United States of America
USA
State of Minnesota
Minnesota
cq cq cq de N Ø U F
op Bob bt qth Hutchinson, MN, USA
WNØCLR WAØCLR NØZME VE4/WAØCLR GMØ/WAØCLR ACØL V31TD

Click for Hutchinson, Minnesota Forecast

McLeod County Skywarn
McLeod County
Skywarn

I belong to these Ham Radio Groups
1Ø-1Ø
# 63893

39Ø5 CC AFAR
# 442
ARRL Croatian Telegraphy Club
CTC # 1695
Crow River Area ARC
WØCRC - Hutchinson, MN

FISTS
# 6769
GERATOL
# 1756
INDEXA
# 3161
IOTA
Kansas City DX Club
WØCW - Kansas & Missouri

OMISS
# 3253
OOTC
# 4Ø81
QCWA
# 26454

St Cloud ARC
Minnesota
SKCC
# 2134
SPRINGBOK
# 2361
SOC
# 521

Reflectors I Subscribe to
CRA ARC KC DX Club QCWA SOC

Ham Links & Other Pages on this Site
My Biography Bugs, Keys & Keyers DXing from V31TD POW - MIA Ham Links
PHD ARA - Schorship Fund Volunteer, Professional & Veteran Organizations Download Slashed Zero Ham Fonts

How do I Get an Amateur Radio License
Welcome to Amateur Radio Written Practice Exams from QRZ & eHam
Super Morse V4.16 free download
Test Sites - Passing the Written Exam - Passing the CW Exam

Magazines & Newsletters
QST
QEX National Contest Journal CQ
CQ-VHF
16Ø Meter Newsletter
online
Nuts & Volts World Radio The Digital Journal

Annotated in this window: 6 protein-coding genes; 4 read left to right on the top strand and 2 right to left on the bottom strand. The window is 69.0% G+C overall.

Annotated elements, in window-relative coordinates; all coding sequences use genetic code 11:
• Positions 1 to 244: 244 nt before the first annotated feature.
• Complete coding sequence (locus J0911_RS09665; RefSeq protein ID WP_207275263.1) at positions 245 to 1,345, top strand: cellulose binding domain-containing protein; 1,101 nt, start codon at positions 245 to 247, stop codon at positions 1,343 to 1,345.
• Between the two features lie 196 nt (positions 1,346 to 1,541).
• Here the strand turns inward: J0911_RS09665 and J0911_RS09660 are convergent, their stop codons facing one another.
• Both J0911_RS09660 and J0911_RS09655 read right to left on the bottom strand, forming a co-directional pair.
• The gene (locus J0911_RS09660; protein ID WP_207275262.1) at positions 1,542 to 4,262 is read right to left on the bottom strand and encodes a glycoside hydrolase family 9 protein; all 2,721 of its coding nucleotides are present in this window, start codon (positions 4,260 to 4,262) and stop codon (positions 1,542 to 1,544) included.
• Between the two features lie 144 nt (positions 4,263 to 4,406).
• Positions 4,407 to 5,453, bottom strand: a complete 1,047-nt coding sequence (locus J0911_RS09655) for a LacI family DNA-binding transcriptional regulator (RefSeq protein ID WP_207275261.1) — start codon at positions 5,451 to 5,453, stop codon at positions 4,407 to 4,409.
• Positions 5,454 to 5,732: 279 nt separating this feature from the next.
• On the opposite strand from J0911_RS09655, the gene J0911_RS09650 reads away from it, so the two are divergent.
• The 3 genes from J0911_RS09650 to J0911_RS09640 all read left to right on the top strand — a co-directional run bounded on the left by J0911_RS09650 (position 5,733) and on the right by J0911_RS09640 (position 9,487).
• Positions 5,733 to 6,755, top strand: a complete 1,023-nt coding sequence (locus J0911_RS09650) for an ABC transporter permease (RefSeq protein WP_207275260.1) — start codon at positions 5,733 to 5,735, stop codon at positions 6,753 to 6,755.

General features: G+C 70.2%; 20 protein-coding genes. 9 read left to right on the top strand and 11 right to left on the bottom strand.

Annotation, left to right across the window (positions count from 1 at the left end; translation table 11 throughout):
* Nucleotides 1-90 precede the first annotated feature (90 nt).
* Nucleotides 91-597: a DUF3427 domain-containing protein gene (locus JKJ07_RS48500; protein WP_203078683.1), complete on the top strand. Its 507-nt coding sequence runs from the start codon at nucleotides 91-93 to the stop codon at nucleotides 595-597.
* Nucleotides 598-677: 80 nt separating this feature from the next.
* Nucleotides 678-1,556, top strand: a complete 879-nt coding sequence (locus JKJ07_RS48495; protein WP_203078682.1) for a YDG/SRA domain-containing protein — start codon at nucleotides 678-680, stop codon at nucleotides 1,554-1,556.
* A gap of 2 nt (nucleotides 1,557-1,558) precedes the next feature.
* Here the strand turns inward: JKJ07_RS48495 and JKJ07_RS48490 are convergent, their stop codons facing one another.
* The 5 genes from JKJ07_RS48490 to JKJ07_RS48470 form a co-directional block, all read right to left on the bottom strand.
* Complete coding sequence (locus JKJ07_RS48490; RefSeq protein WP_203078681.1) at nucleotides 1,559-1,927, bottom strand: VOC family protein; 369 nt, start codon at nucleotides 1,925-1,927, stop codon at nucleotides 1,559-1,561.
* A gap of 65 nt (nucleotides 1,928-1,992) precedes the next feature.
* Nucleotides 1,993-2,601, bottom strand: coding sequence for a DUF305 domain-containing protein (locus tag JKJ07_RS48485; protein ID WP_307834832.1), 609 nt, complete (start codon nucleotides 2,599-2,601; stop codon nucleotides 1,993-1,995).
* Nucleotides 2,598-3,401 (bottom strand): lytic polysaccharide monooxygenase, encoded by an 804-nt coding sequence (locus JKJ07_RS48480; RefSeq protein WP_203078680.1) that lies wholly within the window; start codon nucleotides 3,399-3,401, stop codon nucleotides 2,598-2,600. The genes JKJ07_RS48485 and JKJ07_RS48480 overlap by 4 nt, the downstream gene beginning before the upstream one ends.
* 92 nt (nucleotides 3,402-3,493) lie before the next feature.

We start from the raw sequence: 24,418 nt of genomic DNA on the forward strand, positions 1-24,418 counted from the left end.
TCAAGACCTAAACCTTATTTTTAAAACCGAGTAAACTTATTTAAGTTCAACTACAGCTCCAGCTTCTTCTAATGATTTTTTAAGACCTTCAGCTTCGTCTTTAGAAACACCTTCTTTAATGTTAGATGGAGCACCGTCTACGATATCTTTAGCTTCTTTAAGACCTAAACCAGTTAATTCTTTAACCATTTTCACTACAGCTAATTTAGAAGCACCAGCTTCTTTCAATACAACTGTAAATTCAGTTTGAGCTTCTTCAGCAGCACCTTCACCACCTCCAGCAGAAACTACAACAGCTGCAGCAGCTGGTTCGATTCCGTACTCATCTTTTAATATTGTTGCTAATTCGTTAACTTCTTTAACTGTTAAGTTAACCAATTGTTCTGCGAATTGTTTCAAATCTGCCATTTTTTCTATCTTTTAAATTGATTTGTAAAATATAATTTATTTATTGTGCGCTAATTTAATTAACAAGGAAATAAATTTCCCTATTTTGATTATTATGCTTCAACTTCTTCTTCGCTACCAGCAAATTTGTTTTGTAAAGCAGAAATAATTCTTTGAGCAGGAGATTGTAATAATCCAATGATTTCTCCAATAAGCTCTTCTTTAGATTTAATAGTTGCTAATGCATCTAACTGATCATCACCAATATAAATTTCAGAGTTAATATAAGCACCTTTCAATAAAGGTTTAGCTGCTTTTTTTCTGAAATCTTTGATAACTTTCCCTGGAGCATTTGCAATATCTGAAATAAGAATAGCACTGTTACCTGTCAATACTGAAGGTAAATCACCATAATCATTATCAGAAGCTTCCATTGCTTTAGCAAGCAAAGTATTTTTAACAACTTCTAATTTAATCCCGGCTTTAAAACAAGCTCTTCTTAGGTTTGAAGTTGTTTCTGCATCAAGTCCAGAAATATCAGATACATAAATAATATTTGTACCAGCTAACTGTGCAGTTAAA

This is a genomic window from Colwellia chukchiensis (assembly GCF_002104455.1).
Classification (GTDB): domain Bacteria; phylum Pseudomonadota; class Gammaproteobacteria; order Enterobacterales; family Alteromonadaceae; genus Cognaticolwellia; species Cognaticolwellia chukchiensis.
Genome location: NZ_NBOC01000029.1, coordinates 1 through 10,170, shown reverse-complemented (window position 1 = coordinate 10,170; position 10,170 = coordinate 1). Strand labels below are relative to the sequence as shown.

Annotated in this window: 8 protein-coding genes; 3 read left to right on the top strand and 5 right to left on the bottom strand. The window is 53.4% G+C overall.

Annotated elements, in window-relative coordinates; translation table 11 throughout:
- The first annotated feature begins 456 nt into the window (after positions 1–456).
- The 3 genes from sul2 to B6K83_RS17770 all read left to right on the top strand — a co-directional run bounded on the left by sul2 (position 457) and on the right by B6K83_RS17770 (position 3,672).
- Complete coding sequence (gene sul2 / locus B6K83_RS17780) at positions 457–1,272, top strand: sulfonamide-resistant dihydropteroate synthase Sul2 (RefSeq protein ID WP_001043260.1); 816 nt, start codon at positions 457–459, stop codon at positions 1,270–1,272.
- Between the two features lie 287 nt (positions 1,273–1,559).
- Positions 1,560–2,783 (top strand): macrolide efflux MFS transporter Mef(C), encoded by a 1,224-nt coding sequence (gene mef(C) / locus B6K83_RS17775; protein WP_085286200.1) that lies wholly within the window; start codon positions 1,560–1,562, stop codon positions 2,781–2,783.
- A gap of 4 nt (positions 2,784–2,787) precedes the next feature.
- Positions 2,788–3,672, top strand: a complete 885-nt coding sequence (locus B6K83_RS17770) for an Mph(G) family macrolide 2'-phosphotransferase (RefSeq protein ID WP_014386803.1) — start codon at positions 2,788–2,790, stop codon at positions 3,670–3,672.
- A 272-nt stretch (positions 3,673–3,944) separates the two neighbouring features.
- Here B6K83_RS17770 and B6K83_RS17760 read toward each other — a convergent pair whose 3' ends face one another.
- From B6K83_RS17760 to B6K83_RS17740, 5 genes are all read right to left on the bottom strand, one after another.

online

A Little History & a Quote or Two

May 24, 1844
Samuel F.B. Morse transmitted the message "What hath God wrought!" from Washington to Baltimore as he formally opened America's first telegraph line. This photo was made when he was 59 years old just a short time later.

Samual F. B. Morse
(AP Photo)

"The wireless telegraph is not difficult to understand. The ordinary telegraph is like a very long cat. You pull the tail in New York, and it meows in Los Angeles. The wireless is the same, only without the cat." Albert Einstein


"There is no reason for any individual to have a computer in their home." Ken Olson, President, Digital Equipment Corporation, 1977

"If you stop trying to be better, soon you will stop being good." Gerhard Schurr, DH2SAA, Schurr Straight Keys and Paddles

Debugging is twice as hard as writing the code in the first place. Therefore, if you write the code as cleverly as possible, you are, by definition, not smart enough to debug it.
The most effective debugging tool is still careful thought, coupled with judiciously placed print statements.
Controlling complexity is the essence of computer programming. -- Brian W. Kernighan (developed UNIX with Dennis M. Richie and Kenneth L. Thompson at Bell Labs in 1969)

"UNIX is a simple operating system, but you have to be a genius to understand the simplicity." -- Dennis Richie

About this Site
Created on worldnet.att.com - November 6, 1995
Moved to qsl.net on April 29, 2ØØ2
Last Updated February 11, 2Ø13
Server Provided by Al Waller, K3TKJ
Winner of the 2ØØ2 Dayton Hamfest's
Technical Excellence Award

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